The film’s unique approach, i.e. the combination of real-life footage and cinematic action, works extremely well in demonstrating the plight of so many Berliners following the economic collapse after World War I ( with another even more devastating war looming just around the corner). Cinematographer Günther Krampf, who previously worked on masterpieces from the German Expressionist period, such as “Nosferatu” (1922), “The Hands of Orlac” (1924) and “The Student of Prague” (1926) is responsible for this striking camera work. . A year after ‘Kuhle Wampe’, he stood behind the camera for cooler Boris Karloff ‘The Ghoul’.
While Hertha Thiele is probably the most well-known face of the cast (having previously played the role of the tragic Manuela in the romantic lesbian drama “Girls in Uniform”), other actors were either popular at the time or simply extras whose ravaged faces say more. than epic dialogue. In the case of Martha Wolter (who plays ‘Gerta’), she was a member of the ‘Red Orchestra’ and a resistance fighter during the brutal Nazi regime. After the war, she became a member of the Communist Party of (East) Germany.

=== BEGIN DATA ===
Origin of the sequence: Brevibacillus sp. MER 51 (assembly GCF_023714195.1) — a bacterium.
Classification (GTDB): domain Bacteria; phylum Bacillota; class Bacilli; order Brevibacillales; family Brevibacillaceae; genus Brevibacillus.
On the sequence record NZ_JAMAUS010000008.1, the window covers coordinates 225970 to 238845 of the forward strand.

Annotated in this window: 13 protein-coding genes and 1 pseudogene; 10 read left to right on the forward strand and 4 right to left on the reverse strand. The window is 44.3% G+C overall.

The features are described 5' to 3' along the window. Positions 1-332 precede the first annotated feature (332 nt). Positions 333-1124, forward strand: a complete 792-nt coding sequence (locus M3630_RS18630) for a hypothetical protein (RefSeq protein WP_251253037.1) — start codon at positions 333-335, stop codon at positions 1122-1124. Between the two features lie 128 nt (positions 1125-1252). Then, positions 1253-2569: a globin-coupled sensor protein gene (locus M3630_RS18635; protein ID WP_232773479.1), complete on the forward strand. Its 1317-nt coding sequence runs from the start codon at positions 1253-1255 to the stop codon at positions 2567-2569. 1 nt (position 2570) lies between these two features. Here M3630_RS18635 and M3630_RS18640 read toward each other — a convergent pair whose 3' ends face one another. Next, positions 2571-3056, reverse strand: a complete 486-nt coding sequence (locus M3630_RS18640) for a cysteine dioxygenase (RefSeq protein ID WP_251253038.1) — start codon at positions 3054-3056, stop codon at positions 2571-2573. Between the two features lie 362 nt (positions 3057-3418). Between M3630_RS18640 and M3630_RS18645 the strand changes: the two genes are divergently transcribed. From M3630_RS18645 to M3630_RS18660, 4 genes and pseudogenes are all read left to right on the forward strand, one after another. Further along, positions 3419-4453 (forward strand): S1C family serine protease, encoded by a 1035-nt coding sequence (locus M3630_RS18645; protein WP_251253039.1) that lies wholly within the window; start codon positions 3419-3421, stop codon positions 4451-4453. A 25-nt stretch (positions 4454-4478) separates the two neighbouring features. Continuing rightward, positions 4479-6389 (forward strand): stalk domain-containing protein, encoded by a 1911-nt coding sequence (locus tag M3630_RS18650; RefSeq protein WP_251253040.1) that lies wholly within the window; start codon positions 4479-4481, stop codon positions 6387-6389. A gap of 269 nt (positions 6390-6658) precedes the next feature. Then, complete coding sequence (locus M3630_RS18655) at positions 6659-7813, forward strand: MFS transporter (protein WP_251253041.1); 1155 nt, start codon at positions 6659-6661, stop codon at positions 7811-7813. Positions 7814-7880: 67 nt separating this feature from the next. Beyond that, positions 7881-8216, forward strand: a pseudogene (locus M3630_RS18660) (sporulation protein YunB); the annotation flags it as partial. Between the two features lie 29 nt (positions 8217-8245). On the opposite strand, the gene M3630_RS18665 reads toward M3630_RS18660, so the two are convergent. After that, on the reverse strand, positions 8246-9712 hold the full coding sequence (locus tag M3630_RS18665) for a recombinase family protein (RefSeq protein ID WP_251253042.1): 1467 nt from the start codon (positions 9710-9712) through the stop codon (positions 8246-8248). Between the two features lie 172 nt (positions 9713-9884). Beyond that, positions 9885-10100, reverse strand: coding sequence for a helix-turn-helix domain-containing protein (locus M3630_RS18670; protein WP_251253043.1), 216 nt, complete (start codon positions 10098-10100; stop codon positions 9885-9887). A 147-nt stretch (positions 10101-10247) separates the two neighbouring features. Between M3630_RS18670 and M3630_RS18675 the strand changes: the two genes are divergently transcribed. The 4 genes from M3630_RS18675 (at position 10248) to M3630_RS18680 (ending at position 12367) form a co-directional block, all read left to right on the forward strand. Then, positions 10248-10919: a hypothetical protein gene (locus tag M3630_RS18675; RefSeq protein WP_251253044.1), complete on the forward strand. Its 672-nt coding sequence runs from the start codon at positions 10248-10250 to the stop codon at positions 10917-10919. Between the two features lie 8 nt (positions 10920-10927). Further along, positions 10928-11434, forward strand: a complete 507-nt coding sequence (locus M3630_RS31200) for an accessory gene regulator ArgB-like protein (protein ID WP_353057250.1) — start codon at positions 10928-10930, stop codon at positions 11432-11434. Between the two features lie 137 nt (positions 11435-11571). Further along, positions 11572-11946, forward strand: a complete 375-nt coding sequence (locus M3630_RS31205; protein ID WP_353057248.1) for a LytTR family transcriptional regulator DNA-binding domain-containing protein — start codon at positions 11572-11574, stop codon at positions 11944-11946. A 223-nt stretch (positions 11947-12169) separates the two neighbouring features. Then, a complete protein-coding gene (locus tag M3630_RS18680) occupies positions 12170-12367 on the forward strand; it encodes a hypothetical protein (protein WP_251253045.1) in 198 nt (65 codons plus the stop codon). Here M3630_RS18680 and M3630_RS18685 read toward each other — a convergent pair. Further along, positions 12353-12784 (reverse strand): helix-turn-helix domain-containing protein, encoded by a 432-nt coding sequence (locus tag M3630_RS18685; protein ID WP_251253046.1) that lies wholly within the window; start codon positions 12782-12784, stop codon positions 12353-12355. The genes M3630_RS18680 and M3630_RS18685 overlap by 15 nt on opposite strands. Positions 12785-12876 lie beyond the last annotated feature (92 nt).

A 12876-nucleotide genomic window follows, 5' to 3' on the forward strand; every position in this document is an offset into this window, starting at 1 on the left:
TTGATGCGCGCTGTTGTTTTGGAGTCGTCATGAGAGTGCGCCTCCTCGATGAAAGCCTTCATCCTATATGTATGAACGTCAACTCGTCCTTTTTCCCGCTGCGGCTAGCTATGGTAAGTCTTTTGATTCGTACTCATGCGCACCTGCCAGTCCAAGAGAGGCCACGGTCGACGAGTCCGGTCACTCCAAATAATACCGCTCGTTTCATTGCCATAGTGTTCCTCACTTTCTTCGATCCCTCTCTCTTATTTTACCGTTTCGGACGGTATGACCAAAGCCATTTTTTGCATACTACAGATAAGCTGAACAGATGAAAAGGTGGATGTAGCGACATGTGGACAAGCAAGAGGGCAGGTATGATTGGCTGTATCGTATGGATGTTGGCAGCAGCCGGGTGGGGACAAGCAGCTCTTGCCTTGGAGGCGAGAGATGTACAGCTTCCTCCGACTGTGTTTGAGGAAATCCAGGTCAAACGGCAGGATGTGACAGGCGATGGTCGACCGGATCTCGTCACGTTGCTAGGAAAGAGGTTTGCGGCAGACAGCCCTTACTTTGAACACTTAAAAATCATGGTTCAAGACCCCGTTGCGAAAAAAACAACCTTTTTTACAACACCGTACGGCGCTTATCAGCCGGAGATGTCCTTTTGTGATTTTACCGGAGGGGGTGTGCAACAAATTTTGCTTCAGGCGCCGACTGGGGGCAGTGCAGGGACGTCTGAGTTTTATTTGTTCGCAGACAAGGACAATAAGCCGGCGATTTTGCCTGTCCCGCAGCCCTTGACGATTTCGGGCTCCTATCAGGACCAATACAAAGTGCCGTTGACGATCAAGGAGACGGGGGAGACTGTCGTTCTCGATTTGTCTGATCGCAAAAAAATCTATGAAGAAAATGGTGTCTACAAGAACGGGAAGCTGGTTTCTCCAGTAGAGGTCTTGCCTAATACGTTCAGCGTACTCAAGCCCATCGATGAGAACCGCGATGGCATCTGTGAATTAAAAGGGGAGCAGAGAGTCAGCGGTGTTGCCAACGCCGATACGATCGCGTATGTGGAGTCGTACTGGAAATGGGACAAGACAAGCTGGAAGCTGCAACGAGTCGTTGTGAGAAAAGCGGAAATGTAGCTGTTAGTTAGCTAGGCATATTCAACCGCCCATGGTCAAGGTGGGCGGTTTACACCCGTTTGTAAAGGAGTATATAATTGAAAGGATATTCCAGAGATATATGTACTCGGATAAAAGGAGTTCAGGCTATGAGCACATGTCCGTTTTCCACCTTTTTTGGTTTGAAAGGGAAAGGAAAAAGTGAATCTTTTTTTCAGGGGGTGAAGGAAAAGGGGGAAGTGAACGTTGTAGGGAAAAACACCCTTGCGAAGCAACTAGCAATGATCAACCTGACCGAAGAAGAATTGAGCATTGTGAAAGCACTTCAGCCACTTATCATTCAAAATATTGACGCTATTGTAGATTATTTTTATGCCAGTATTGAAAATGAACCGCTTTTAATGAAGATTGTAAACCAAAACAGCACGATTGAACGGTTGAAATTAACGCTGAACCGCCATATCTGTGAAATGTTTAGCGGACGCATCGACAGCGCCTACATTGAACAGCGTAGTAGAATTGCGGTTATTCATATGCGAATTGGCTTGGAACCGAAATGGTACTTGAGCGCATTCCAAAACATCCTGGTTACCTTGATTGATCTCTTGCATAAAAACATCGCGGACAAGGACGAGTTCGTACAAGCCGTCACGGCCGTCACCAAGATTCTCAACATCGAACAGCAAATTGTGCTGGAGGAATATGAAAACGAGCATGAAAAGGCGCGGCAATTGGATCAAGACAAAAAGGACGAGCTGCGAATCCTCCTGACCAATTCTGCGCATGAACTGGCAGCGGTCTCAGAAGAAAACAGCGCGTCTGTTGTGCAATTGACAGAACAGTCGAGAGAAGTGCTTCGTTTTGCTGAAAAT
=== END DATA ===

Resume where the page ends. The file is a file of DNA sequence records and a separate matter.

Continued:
The scene during the wedding is an excellent example when it comes to showing the differences between the “rudimentary and coarse proletariat” (working classes) with their bad table manners and their complete absence of social graces, while in another scene, old father Bönike reads a newspaper article about infamous spy Mata Hari exposing her breasts during one of her exotic dances, with mother Börlike listening while mending clothes, really understanding nothing of Hari’s world.
KUHLE WAMPE or WHO OWNS THE WORLD? offers the following bonus material:
Commentary by film scholar Adrian Martin (1922); Introduction and Questions and Answers (1999); ‘Bread’ – 1934, 12min) – a political short film made to protest against social inequalities; ‘Beyond this Open Road’ (1934, 11min) – a modernist short film with poetic images of working-class leisure; ‘Housing Problems’ (1935, 16min) – a powerful documentary on the slums of Stepney; ‘Easter Valley’ (1937, 17min) – a documentary about a Welsh co-operative scheme run by unemployed miners; illustrated booklet (first pressing only).